Reem Raiyshi and her son (AP, via LGF)
Reem Raiyshi, the young Palestinian mother who murdered four people in a suicide attack last week, is being viewed as less than heroic by many Palestinians. This from the Philadelphia Inquirer, with thanks to Jean-Luc:
Wind whipped a chilly Gaza street, kicking up dust around Um Zayad, a Palestinian mother of four, as she shivered red-cheeked beneath a billowing black robe and wrinkled her nose in disapproval.
A few days earlier, another Gaza mother had feigned a limp as she approached an Israeli army checkpoint and was escorted inside a building for a security inspection. She blew herself up, also killing three soldiers and a security guard in yet another act of self-proclaimed martyrdom.
“It’s true, we should defend our country,” Zayad said, reacting to the Jan. 14 attack. “But I prefer to raise my kids. Women can also be fighters, but not women who have children to raise.”
The latest bombing – the seventh by a Palestinian woman since September 2000 – touched a nerve inside a society that normally celebrates the bombers as heroes. This time, as pride gave way to bitterness, many Palestinians expressed shock that Hamas and the Al Aqsa Martyrs’ Brigade, which took joint responsibility for the attack, would send a mother to her death, leaving two toddlers behind.
“Did she think about her children before she did this?” asked Um Wasim, another Gaza mother, rushing home last week from a secretarial job. “People are criticizing her because there really is no excuse for this.”
In a farewell videotape replete with Hamas banners and weapons, Reem Salah al-Raiyshi, 22, said she chose jihad – holy struggle – over motherhood, because she always wanted to turn her body into shrapnel that would kill Israelis.
“God gave me two children, and I loved them so much,” she said. “But my wish to meet God in paradise is greater, so I decided to be a martyr for the sake of my people.”
Dressed in a green Hamas bandana and cradling an assault rifle, Raiyshi told the camera she was confident God would provide for her 3-year-old daughter and 1-year-old son.
Hamas staged a high-profile funeral. Sheikh Ahmad Yassin, the group’s spiritual leader, praised Raiyshi as the first Hamas woman in a coming onslaught.
But in a departure from tradition, Raiyshi’s brother Ayman spoke out immediately against his sister’s mission and the militants who dispatched her. “This destroys our life, our work and our future,” he told a Chicago Tribune interviewer. “It never occurred to us that she would do such a thing. If she had mentioned it, I would have prevented her, because of the children.”
Raiyshi’s relative Yusef Awad also condemned her act, saying her suicide detracted from the Palestinian national movement.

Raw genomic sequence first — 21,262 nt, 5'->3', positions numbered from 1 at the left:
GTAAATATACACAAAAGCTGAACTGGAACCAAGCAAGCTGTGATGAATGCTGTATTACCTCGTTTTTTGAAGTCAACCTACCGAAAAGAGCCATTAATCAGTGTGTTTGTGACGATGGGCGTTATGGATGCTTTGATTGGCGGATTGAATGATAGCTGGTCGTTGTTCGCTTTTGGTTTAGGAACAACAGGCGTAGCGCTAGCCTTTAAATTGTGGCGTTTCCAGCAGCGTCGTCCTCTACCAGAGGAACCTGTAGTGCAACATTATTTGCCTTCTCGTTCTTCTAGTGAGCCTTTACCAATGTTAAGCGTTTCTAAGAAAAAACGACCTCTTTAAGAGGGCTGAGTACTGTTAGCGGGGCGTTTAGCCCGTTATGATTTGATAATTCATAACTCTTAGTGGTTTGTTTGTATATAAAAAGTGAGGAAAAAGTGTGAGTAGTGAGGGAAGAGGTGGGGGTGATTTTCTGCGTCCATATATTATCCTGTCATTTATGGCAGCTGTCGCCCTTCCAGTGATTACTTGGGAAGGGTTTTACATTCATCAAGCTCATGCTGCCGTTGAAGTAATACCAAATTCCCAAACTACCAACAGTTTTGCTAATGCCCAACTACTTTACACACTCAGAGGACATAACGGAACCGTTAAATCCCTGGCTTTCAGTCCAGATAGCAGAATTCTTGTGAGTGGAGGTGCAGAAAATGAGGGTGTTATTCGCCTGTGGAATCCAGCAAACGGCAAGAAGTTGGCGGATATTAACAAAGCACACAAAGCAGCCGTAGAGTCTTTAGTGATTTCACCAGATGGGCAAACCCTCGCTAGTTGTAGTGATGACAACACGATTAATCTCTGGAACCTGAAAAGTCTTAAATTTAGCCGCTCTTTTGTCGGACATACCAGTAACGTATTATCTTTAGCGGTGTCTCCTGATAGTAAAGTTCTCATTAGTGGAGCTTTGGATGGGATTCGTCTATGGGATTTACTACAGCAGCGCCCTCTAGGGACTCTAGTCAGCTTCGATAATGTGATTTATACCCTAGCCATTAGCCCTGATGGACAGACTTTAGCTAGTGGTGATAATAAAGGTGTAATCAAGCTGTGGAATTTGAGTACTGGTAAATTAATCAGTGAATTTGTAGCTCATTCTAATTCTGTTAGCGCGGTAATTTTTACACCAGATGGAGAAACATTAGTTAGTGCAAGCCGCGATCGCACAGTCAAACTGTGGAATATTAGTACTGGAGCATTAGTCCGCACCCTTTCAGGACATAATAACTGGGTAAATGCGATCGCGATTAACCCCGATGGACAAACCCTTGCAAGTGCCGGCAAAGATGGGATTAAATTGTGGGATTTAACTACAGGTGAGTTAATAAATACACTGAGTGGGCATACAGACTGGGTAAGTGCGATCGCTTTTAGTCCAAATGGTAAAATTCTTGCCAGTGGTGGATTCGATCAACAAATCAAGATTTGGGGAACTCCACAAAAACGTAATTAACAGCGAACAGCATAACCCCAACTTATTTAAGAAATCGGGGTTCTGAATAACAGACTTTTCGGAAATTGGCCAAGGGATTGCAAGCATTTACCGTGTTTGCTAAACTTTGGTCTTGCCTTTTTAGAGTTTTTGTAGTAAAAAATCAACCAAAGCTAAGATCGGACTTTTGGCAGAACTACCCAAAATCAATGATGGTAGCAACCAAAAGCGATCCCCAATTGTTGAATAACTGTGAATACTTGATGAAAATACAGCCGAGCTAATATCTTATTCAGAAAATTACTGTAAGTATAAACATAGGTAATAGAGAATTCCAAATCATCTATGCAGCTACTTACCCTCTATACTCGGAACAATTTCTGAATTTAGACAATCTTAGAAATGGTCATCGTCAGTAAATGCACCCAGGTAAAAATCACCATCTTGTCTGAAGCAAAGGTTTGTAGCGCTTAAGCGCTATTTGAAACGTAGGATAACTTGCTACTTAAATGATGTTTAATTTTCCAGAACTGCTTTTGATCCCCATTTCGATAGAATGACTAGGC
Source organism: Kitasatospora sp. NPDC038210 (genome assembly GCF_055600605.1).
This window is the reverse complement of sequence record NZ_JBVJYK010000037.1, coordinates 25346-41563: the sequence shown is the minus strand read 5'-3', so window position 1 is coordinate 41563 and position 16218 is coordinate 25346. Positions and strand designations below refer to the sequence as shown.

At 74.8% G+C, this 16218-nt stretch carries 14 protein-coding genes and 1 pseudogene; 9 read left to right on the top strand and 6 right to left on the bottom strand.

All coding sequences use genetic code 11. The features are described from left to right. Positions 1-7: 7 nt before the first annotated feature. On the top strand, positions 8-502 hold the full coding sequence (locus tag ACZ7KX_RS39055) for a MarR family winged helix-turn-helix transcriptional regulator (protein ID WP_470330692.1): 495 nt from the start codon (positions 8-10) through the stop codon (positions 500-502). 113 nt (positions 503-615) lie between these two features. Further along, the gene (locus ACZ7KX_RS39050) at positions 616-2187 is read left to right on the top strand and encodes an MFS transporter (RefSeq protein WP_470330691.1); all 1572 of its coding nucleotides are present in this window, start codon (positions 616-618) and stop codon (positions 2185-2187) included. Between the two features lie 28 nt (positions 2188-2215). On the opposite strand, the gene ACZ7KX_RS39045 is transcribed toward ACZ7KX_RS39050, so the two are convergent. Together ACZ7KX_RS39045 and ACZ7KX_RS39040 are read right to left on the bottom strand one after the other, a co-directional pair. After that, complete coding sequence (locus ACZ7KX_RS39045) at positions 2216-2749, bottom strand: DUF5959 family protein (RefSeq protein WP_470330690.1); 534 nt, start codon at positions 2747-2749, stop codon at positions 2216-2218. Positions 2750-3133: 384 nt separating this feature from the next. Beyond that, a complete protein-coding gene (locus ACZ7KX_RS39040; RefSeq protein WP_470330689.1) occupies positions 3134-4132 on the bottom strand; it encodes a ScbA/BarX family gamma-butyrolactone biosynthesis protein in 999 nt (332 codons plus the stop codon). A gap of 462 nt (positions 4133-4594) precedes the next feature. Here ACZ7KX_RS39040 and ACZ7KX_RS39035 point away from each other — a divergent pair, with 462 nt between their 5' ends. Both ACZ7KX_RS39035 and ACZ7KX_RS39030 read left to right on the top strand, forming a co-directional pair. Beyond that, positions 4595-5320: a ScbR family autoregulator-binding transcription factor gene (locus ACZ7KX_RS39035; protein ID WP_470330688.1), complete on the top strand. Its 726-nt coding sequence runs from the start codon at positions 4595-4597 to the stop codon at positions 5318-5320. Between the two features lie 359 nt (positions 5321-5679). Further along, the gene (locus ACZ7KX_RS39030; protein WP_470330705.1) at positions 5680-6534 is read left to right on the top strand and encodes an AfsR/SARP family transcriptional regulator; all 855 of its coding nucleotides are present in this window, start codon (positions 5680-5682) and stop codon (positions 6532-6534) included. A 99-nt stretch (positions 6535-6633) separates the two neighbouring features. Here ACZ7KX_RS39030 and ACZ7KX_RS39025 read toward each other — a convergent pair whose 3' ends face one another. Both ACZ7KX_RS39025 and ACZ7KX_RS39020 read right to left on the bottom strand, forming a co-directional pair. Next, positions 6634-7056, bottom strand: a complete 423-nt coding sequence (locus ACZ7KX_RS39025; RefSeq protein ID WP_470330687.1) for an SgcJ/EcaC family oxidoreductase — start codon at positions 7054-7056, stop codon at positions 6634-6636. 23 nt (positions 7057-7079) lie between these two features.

“The greatest jihad is raising your children,” he told the Tribune.
Surveys show a majority of Palestinians, especially those in the Gaza Strip, where the Islamic resistance group Hamas holds sway, support suicide bombings as a response to Israel’s occupation of Gaza and West Bank lands. In the last three years, there have been dozens of such bombings that have killed hundreds of Israelis.
In recent weeks, however, more Palestinians have publicly questioned the bombings.
In the West Bank, criticism was voiced this month after Islamic Jihad operatives sent Iyad al-Masri, 17, on a suicide mission to avenge the killing of his brother Amjad, 15, who collapsed in his arms Jan. 3 after being shot by Israeli troops in a Nablus raid.
Detonating his explosives in an attempted attack on an Israeli patrol, Iyad Masri killed only himself on Jan. 11.
“It was wrong to send him to his death at a time when we were still mourning his brother. They must reconsider their tactics,” Masri’s father, Bilal, told Reuters.
Even among Palestinian media not known for publishing such criticisms, the issue has come to the fore.
Citing the possibility “of a strategic change in peoples’ perception of such attacks,” daily al-Ayyam columnist Hassan al-Batal praised the courage of the Raiyshi and Masri families for speaking out.
The Israeli daily Haaretz last week cited unnamed Hamas sources as saying the use of a female suicide bomber, even though the group had previously said a woman had no place in such attacks, was part of a larger power struggle within the organization over the next leader of Hamas’ political bureau, based in Damascus, Syria.
Yassin, Hamas’ spiritual leader, wants to play a pivotal role in selecting the bureau’s next chief. But in talks brokered by Egypt recently, he entertained the idea of a tactical lull in attacks on Israelis. For that reason, a Hamas source told Haaretz, Yassin was perceived by “external Hamas,” those not in the Gaza Strip and West Bank, as too moderate.
“Now Yassin has to prove to the external Hamas that he’s just as tough as they are,” the source said. Using a mother to mount the next wave of attacks was a chilling way to send that message.